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Dan Druen was a Kentucky Transportation Cabinet official in the administration of Republican Governor of Kentucky Ernie Fletcher. Druen joined the Fletcher administration in 2004 and was appointed to the post of Deputy Commissioner of the Department of Administrative Services. Druen was later appointed to policy advisor and Commissioner of the Department of Administrative Services.
Dan Druen attended the University of the District of Columbia, receiving degrees in Political Science and Mortuary Science.
classes of Washington D.C. During his tenure, Druen participated in the funeral services of Justice Harry Blackmun, Washington Post editor Katharine Graham, General Benjamin O. Davis, Jr. and many others.
With the support of U.S. Senator Mitch McConnell, Druen was hired into the administration of Governor of Kentucky Ernie Fletcher. Fletcher was the first Republican to be elected governor in Kentucky since 1967. Druen was hired in the Kentucky Transportation Cabinet in 2004 and was appointed to the post of Deputy Commissioner of the Department of Administrative Services. Druen was later appointed to policy advisor and Commissioner of the Department of Administrative Services.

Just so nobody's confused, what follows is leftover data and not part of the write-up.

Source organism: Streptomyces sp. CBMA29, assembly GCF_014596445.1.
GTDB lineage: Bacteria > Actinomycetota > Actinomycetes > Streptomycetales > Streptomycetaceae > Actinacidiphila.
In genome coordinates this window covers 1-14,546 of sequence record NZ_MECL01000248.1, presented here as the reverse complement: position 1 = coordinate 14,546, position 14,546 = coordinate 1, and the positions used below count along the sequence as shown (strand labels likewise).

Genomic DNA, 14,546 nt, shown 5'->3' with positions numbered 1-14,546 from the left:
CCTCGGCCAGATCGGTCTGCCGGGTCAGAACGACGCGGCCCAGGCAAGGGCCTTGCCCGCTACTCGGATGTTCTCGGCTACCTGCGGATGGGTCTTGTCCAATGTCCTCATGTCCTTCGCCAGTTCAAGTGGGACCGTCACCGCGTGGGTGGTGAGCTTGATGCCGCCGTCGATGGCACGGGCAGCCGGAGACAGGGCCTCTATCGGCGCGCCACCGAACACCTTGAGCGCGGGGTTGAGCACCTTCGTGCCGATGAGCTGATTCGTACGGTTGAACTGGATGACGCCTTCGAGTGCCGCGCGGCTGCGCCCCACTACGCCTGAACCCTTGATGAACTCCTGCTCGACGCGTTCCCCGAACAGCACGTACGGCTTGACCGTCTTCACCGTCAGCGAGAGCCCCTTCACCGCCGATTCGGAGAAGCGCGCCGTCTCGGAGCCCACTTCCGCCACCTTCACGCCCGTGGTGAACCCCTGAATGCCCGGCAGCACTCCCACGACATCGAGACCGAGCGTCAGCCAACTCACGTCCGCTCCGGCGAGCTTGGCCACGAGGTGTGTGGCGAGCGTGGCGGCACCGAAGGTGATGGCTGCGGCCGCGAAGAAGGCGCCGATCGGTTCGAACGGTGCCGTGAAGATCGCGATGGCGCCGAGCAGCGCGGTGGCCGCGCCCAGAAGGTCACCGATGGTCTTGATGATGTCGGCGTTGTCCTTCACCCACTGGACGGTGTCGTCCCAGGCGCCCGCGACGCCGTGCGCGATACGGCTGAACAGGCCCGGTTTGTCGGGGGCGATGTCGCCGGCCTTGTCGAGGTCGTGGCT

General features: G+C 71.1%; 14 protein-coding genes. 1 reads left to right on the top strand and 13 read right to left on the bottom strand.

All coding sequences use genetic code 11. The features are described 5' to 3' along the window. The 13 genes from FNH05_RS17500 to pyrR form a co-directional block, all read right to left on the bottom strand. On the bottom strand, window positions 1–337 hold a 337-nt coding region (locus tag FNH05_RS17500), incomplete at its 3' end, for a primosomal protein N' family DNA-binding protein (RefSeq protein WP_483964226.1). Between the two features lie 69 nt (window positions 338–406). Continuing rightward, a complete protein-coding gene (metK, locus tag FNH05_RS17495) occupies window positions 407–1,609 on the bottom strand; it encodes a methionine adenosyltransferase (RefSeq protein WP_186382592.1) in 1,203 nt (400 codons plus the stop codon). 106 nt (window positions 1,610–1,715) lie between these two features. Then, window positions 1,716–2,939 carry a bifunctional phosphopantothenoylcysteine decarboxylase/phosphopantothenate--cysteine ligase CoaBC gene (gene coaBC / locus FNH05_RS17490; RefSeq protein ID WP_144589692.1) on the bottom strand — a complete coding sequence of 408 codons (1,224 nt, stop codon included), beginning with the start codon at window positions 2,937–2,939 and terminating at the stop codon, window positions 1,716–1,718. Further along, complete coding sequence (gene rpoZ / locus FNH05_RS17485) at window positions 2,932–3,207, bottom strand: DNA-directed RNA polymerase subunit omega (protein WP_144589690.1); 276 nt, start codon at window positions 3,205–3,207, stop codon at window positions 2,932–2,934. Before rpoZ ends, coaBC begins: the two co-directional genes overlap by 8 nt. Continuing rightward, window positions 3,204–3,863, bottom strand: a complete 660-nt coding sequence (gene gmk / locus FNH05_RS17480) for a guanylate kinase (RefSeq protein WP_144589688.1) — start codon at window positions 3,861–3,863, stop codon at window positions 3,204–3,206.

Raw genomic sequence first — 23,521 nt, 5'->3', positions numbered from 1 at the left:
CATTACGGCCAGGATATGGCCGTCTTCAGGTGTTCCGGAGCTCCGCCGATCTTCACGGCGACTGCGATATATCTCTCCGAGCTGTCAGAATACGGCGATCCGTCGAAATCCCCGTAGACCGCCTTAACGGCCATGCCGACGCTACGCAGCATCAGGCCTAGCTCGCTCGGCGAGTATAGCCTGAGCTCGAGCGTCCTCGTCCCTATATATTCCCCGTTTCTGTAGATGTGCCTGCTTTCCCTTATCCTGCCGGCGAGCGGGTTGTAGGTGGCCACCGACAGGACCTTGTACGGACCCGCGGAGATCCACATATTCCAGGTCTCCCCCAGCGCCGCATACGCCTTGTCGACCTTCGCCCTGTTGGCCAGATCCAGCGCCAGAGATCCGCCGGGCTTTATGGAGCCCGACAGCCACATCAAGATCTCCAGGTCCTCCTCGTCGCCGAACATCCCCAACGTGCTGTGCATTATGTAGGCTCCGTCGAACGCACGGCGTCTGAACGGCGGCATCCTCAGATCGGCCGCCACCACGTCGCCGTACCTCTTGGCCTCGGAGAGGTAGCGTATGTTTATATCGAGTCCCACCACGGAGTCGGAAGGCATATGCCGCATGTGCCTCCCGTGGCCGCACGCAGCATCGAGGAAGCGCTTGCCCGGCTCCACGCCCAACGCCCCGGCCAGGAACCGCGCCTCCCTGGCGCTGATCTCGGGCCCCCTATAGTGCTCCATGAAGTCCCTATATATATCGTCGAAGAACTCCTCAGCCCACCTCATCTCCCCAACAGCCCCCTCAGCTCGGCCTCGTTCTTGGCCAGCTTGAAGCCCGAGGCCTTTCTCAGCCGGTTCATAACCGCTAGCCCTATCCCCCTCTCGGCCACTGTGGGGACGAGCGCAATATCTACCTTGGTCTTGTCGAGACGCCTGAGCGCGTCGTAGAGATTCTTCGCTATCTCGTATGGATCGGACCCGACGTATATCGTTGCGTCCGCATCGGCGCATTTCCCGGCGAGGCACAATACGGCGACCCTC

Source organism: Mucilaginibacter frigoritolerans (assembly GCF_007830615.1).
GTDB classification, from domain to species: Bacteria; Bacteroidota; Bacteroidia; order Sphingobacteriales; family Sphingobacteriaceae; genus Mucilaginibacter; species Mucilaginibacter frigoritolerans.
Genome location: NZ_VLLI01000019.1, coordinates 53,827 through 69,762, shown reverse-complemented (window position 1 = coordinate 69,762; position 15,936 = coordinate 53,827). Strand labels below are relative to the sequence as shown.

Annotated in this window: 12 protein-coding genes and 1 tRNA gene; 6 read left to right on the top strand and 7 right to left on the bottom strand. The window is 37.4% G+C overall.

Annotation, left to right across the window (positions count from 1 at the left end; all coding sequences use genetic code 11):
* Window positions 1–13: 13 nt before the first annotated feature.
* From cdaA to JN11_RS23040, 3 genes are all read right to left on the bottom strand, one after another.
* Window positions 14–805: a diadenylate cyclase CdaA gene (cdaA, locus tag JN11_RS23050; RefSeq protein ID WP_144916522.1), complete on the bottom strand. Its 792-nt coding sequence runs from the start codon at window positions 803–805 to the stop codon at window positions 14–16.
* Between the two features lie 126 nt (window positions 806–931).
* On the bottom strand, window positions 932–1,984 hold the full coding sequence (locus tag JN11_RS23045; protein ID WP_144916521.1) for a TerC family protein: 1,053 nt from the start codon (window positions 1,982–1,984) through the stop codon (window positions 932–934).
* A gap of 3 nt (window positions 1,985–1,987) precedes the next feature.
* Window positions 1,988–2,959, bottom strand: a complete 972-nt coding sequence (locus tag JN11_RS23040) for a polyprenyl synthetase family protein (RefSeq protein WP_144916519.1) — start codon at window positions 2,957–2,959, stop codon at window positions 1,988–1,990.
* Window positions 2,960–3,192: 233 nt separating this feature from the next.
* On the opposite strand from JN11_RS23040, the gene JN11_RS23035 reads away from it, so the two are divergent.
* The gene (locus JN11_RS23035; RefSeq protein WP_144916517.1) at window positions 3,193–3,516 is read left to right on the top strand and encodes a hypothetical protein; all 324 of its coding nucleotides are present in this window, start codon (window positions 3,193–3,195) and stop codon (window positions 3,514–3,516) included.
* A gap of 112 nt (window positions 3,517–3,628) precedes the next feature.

Former Transportation Cabinet commissioner Dan Druen tried to influence a witness and shredded or altered documents that had been subpoenaed, a special grand jury charged in 2005.
The 21 felony counts returned against Druen are the most serious charges levied during the two-month investigation of personnel practices in Gov. Ernie Fletcher's administration.
Druen, who was asked to resign as commissioner of administrative services in the Transportation Cabinet, was previously charged with 13 misdemeanor personnel violations and a felony count of witness tampering.
The new witness tampering charge alleges Druen tried to influence the testimony of his former assistant, Cheryl Casey. Casey made her fourth appearance before the grand jury before the indictments were returned.
The 20 different charges of evidence tampering allege Druen "destroyed, mutilated, concealed or altered physical evidence" by "shredding of documentary evidence," which had been subpoenaed by the grand jury. The charges allege Druen destroyed the evidence between May 19 and May 25, 2005 which was just as the special grand jury investigation was ramping up.
Prosecutor Scott Crawford-Sutherland said the charges against Druen are all Class D felonies, each punishable by up to five years in prison.